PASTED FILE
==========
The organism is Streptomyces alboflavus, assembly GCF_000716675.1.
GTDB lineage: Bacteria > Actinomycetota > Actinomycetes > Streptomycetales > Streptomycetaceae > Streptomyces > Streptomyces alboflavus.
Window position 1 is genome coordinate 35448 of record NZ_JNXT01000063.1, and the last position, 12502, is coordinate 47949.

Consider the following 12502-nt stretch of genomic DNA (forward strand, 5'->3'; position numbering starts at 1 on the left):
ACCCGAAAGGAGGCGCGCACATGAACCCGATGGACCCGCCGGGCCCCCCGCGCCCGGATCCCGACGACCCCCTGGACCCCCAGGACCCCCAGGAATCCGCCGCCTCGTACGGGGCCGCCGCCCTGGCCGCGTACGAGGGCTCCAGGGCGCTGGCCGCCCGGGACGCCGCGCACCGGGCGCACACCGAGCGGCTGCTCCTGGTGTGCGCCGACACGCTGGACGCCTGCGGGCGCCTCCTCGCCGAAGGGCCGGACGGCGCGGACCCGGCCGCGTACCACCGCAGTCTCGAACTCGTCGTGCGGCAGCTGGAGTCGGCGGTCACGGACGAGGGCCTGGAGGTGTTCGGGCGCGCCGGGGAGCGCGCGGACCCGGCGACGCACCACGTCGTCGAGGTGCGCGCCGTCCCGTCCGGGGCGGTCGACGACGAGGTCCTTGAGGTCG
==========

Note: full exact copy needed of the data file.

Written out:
The organism is Streptomyces alboflavus, assembly GCF_000716675.1.
GTDB lineage: Bacteria > Actinomycetota > Actinomycetes > Streptomycetales > Streptomycetaceae > Streptomyces > Streptomyces alboflavus.
Window position 1 is genome coordinate 35448 of record NZ_JNXT01000063.1, and the last position, 12502, is coordinate 47949.

Consider the following 12502-nt stretch of genomic DNA (forward strand, 5'->3'; position numbering starts at 1 on the left):
ACCCGAAAGGAGGCGCGCACATGAACCCGATGGACCCGCCGGGCCCCCCGCGCCCGGATCCCGACGACCCCCTGGACCCCCAGGACCCCCAGGAATCCGCCGCCTCGTACGGGGCCGCCGCCCTGGCCGCGTACGAGGGCTCCAGGGCGCTGGCCGCCCGGGACGCCGCGCACCGGGCGCACACCGAGCGGCTGCTCCTGGTGTGCGCCGACACGCTGGACGCCTGCGGGCGCCTCCTCGCCGAAGGGCCGGACGGCGCGGACCCGGCCGCGTACCACCGCAGTCTCGAACTCGTCGTGCGGCAGCTGGAGTCGGCGGTCACGGACGAGGGCCTGGAGGTGTTCGGGCGCGCCGGGGAGCGCGCGGACCCGGCGACGCACCACGTCGTCGAGGTGCGCGCCGTCCCGTCCGGGGCGGTCGACGACGAGGTCCTTGAGGTCG